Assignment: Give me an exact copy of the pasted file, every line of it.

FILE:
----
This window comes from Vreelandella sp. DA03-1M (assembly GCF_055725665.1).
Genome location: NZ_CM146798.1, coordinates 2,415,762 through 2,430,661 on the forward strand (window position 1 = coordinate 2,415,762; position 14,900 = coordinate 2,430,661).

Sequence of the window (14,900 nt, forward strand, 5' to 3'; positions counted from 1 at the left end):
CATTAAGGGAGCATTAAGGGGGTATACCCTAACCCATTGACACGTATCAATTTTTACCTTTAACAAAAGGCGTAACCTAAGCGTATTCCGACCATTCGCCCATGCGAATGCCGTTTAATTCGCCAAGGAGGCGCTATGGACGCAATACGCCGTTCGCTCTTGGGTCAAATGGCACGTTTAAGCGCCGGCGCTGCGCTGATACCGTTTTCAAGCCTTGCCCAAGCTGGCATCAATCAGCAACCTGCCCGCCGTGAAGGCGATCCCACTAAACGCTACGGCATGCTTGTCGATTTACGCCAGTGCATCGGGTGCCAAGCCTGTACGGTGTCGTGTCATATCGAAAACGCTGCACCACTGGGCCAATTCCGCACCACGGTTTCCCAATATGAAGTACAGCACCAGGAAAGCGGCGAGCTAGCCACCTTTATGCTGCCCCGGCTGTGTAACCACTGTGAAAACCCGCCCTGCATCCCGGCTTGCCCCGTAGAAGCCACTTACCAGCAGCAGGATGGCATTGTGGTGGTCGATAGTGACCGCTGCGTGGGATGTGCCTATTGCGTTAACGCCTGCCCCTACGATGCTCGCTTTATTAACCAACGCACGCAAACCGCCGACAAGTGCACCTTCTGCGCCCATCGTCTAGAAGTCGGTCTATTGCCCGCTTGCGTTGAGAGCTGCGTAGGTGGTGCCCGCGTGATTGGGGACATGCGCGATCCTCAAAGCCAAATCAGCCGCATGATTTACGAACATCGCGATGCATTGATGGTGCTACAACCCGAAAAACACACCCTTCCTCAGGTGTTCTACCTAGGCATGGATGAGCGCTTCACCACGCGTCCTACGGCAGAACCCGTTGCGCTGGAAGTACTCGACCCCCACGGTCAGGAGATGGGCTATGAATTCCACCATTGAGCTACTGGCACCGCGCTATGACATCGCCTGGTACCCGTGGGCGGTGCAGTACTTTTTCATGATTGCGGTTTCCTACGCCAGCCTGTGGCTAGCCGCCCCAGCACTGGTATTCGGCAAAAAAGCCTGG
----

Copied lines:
This window comes from Vreelandella sp. DA03-1M (assembly GCF_055725665.1).
Genome location: NZ_CM146798.1, coordinates 2,415,762 through 2,430,661 on the forward strand (window position 1 = coordinate 2,415,762; position 14,900 = coordinate 2,430,661).

Sequence of the window (14,900 nt, forward strand, 5' to 3'; positions counted from 1 at the left end):
CATTAAGGGAGCATTAAGGGGGTATACCCTAACCCATTGACACGTATCAATTTTTACCTTTAACAAAAGGCGTAACCTAAGCGTATTCCGACCATTCGCCCATGCGAATGCCGTTTAATTCGCCAAGGAGGCGCTATGGACGCAATACGCCGTTCGCTCTTGGGTCAAATGGCACGTTTAAGCGCCGGCGCTGCGCTGATACCGTTTTCAAGCCTTGCCCAAGCTGGCATCAATCAGCAACCTGCCCGCCGTGAAGGCGATCCCACTAAACGCTACGGCATGCTTGTCGATTTACGCCAGTGCATCGGGTGCCAAGCCTGTACGGTGTCGTGTCATATCGAAAACGCTGCACCACTGGGCCAATTCCGCACCACGGTTTCCCAATATGAAGTACAGCACCAGGAAAGCGGCGAGCTAGCCACCTTTATGCTGCCCCGGCTGTGTAACCACTGTGAAAACCCGCCCTGCATCCCGGCTTGCCCCGTAGAAGCCACTTACCAGCAGCAGGATGGCATTGTGGTGGTCGATAGTGACCGCTGCGTGGGATGTGCCTATTGCGTTAACGCCTGCCCCTACGATGCTCGCTTTATTAACCAACGCACGCAAACCGCCGACAAGTGCACCTTCTGCGCCCATCGTCTAGAAGTCGGTCTATTGCCCGCTTGCGTTGAGAGCTGCGTAGGTGGTGCCCGCGTGATTGGGGACATGCGCGATCCTCAAAGCCAAATCAGCCGCATGATTTACGAACATCGCGATGCATTGATGGTGCTACAACCCGAAAAACACACCCTTCCTCAGGTGTTCTACCTAGGCATGGATGAGCGCTTCACCACGCGTCCTACGGCAGAACCCGTTGCGCTGGAAGTACTCGACCCCCACGGTCAGGAGATGGGCTATGAATTCCACCATTGAGCTACTGGCACCGCGCTATGACATCGCCTGGTACCCGTGGGCGGTGCAGTACTTTTTCATGATTGCGGTTTCCTACGCCAGCCTGTGGCTAGCCGCCCCAGCACTGGTATTCGGCAAAAAAGCCTGG